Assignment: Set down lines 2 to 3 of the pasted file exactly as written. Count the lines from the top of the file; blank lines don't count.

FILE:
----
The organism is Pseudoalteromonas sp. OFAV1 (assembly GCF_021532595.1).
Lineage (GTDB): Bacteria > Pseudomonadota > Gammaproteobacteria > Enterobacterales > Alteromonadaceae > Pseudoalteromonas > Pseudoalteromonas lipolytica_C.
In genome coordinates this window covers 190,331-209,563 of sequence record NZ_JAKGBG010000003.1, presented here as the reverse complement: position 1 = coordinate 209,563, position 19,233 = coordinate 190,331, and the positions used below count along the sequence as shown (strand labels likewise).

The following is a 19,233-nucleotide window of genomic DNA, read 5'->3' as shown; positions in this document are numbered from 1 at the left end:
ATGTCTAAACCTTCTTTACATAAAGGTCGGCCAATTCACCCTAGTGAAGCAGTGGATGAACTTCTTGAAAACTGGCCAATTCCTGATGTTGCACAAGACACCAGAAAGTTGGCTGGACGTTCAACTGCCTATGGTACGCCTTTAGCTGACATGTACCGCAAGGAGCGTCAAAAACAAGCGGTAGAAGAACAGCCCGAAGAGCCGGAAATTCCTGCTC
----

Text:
Lineage (GTDB): Bacteria > Pseudomonadota > Gammaproteobacteria > Enterobacterales > Alteromonadaceae > Pseudoalteromonas > Pseudoalteromonas lipolytica_C.
In genome coordinates this window covers 190,331-209,563 of sequence record NZ_JAKGBG010000003.1, presented here as the reverse complement: position 1 = coordinate 209,563, position 19,233 = coordinate 190,331, and the positions used below count along the sequence as shown (strand labels likewise).